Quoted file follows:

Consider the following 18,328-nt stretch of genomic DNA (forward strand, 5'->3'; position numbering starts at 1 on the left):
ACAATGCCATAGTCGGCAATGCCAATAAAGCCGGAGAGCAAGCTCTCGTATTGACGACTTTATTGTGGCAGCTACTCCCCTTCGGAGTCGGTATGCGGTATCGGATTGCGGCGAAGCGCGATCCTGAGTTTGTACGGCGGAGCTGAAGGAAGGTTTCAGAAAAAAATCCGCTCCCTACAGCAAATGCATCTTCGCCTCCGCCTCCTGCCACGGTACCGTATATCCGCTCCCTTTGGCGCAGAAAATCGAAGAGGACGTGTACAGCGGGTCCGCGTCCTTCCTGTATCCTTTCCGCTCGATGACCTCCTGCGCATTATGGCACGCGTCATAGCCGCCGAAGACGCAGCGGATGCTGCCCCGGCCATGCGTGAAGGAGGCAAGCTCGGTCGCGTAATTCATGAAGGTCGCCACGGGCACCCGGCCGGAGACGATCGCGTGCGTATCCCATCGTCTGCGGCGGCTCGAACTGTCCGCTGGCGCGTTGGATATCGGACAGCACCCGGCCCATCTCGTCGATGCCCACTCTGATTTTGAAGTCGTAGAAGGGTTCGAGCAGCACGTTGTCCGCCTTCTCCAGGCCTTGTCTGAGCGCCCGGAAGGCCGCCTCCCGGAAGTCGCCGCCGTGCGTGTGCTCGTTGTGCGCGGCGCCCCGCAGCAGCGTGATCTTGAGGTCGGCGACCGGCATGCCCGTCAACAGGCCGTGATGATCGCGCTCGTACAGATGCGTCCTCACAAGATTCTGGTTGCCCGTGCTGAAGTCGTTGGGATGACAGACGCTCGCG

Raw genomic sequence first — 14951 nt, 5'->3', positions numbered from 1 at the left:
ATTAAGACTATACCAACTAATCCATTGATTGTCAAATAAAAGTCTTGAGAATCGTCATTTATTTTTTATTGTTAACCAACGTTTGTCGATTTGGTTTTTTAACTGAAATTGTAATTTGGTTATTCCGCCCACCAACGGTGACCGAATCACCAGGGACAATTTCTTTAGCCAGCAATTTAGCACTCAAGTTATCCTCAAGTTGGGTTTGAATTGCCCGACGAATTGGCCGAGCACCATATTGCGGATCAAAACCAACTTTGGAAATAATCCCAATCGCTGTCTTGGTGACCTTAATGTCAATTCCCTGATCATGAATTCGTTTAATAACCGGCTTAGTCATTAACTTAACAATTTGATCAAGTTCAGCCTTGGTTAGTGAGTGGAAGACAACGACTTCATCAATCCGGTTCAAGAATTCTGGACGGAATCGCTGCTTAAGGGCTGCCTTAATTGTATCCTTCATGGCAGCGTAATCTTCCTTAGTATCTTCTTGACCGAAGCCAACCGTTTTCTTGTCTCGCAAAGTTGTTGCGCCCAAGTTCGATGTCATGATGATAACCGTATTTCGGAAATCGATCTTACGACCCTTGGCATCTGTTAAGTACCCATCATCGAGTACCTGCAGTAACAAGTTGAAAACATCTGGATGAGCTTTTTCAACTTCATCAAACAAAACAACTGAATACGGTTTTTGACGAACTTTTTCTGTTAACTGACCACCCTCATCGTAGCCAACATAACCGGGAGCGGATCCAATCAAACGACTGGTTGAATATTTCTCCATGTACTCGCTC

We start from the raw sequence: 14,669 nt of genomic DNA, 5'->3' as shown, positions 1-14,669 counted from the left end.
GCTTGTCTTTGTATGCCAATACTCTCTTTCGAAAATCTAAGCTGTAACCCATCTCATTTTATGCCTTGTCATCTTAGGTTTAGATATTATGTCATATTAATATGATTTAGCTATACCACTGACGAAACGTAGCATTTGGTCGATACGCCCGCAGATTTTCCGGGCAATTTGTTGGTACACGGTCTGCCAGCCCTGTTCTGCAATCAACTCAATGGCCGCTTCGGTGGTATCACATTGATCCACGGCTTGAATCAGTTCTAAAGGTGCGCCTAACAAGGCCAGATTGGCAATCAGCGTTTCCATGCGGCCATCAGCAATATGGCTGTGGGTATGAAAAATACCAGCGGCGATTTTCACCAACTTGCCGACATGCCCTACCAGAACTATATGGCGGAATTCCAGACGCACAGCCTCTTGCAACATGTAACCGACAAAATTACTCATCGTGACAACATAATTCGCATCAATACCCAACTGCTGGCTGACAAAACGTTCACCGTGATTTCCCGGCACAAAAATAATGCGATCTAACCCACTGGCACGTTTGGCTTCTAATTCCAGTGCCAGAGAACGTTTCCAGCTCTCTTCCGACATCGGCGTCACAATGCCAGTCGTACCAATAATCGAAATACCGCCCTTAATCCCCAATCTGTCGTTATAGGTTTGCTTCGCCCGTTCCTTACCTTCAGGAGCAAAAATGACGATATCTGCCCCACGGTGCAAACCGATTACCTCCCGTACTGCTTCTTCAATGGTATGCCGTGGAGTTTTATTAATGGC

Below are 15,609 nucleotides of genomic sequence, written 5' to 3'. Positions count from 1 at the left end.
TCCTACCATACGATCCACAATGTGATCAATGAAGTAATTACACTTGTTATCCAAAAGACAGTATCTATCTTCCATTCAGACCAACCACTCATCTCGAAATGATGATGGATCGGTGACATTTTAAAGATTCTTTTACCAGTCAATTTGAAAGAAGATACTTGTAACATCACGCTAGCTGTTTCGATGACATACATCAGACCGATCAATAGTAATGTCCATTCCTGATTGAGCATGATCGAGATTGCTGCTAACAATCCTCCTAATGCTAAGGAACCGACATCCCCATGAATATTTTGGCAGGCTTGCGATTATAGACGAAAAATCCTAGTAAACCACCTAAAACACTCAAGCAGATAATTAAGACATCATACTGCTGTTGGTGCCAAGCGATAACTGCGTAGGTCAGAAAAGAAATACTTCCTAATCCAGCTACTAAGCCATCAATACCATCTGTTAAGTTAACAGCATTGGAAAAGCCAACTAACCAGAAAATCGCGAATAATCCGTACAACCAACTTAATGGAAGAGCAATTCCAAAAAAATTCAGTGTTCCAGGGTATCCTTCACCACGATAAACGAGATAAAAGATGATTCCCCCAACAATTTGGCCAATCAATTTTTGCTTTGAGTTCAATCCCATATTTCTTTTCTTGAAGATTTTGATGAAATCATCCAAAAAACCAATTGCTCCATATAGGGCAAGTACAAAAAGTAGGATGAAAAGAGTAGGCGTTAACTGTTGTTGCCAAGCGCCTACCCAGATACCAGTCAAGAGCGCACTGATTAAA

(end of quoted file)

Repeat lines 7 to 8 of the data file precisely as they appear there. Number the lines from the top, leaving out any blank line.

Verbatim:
Below are 15,609 nucleotides of genomic sequence, written 5' to 3'. Positions count from 1 at the left end.
TCCTACCATACGATCCACAATGTGATCAATGAAGTAATTACACTTGTTATCCAAAAGACAGTATCTATCTTCCATTCAGACCAACCACTCATCTCGAAATGATGATGGATCGGTGACATTTTAAAGATTCTTTTACCAGTCAATTTGAAAGAAGATACTTGTAACATCACGCTAGCTGTTTCGATGACATACATCAGACCGATCAATAGTAATGTCCATTCCTGATTGAGCATGATCGAGATTGCTGCTAACAATCCTCCTAATGCTAAGGAACCGACATCCCCATGAATATTTTGGCAGGCTTGCGATTATAGACGAAAAATCCTAGTAAACCACCTAAAACACTCAAGCAGATAATTAAGACATCATACTGCTGTTGGTGCCAAGCGATAACTGCGTAGGTCAGAAAAGAAATACTTCCTAATCCAGCTACTAAGCCATCAATACCATCTGTTAAGTTAACAGCATTGGAAAAGCCAACTAACCAGAAAATCGCGAATAATCCGTACAACCAACTTAATGGAAGAGCAATTCCAAAAAAATTCAGTGTTCCAGGGTATCCTTCACCACGATAAACGAGATAAAAGATGATTCCCCCAACAATTTGGCCAATCAATTTTTGCTTTGAGTTCAATCCCATATTTCTTTTCTTGAAGATTTTGATGAAATCATCCAAAAAACCAATTGCTCCATATAGGGCAAGTACAAAAAGTAGGATGAAAAGAGTAGGCGTTAACTGTTGTTGCCAAGCGCCTACCCAGATACCAGTCAAGAGCGCACTGATTAAA